Are you looking for a creative way to contribute to a 529 savings plan? Fidelity Investments offers a 529 College Rewards American Express Card that allows users to earn 2% for purchases that can be deposited into a Fidelity 529 account. This card has no annual fee and no limits on cash rewards. Other reward programs such as Upromise and Futuretrust may provide additional opportunities to contribute to 529 college savings plans.
Please contact your Redwood wealth manager should you have any questions on 529 savings plans or education planning.
Importance of a Will
By Peggy J. Bailey, Esq.
Morris, Manning & Martin, LLP
In order to save money, potential chaos and hurt feelings among your family members, it is important to plan for the disposition of your estate upon your death.
If you die in Georgia without having a valid Will (known as dying “intestate”), Georgia law dictates who will receive your assets. If you are married and have no children, your spouse will receive all of your assets. If you are married and have children, your spouse will share equally with your children, but will receive no less than one-third of your estate. If you are unmarried but have children, your children will divide your estate in equal shares. If you are not married and have no children, your estate will be distributed to your parents. 1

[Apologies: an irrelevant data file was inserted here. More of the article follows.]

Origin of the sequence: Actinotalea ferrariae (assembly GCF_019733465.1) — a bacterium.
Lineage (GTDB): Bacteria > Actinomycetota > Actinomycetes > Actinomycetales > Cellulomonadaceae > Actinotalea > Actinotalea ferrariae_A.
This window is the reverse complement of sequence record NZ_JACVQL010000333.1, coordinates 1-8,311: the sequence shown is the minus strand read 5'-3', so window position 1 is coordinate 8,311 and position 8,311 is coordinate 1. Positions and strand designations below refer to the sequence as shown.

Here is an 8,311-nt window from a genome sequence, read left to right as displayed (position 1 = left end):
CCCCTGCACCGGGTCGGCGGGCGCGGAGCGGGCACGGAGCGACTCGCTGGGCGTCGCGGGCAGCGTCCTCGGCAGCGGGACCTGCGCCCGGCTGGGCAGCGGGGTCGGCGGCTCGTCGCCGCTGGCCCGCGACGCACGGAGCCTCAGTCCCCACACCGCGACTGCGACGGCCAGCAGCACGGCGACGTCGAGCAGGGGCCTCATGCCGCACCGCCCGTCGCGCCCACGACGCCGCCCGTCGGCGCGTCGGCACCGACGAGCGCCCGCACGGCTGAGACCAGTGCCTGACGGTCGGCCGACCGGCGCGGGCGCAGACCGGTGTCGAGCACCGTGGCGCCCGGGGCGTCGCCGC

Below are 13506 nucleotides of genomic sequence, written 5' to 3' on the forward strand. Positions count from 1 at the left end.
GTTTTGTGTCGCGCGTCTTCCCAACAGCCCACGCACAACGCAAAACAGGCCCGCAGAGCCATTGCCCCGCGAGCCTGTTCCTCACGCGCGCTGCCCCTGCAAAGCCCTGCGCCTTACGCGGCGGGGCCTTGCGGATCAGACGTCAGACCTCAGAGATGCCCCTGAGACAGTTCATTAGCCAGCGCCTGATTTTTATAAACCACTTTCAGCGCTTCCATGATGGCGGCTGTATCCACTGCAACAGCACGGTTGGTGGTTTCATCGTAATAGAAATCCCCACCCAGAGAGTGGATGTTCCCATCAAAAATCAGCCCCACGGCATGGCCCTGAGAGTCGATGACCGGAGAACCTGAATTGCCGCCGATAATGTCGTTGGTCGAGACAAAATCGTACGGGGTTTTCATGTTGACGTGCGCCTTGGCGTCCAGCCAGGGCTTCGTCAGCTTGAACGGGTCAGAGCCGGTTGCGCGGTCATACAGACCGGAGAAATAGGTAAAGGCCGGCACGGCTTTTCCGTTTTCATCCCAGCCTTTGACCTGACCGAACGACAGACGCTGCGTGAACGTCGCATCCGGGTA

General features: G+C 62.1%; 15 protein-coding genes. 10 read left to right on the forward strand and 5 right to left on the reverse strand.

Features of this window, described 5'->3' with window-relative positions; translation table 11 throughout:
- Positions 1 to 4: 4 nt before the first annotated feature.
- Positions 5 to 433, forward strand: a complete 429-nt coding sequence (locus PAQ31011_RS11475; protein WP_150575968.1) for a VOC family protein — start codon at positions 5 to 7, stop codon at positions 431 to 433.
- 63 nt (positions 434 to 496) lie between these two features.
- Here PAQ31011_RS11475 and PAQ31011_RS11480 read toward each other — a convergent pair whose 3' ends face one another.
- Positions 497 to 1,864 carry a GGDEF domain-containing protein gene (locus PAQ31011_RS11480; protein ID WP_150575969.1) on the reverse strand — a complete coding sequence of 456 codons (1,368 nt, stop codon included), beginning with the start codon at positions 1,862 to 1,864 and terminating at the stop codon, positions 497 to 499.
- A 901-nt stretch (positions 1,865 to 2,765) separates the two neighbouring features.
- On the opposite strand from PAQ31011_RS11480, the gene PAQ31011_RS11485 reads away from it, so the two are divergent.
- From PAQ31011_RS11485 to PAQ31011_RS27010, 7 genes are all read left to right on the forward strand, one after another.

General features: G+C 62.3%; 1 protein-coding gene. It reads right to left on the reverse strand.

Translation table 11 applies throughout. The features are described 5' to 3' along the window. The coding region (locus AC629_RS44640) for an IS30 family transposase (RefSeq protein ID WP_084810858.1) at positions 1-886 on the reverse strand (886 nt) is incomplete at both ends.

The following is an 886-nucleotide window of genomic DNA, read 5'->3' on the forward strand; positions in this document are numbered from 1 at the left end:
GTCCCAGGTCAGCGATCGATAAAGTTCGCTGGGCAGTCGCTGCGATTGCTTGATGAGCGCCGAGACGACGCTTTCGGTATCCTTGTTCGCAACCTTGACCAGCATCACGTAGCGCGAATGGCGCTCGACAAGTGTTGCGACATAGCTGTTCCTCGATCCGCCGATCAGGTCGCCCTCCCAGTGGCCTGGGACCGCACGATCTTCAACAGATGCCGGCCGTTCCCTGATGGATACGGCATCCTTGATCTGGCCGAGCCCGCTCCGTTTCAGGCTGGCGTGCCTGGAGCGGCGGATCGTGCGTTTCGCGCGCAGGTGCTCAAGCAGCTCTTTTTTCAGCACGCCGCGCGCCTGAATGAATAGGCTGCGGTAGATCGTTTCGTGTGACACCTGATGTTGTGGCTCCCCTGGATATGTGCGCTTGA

If you die intestate, a friend or member of your family will have to petition the Probate Court to become the Administrator of your estate. The Administrator may have to post a bond with the Probate Court, file an inventory of your assets, and file returns annually with the Probate Court documenting the disposition of your assets.
If you die having a valid Will (“testate”) you can name the individual you wish to serve as your Executor. You can relieve your Executor from posting bond and filing an inventory and annual returns with the Probate Court. The Court filing fees are substantially less in a probate procedure than in an administration procedure.
Another important reason to have a Will is to appoint the person to raise your minor children if you are no longer here. Appointing a guardian for your children should not be left in the discretion of the Probate Court.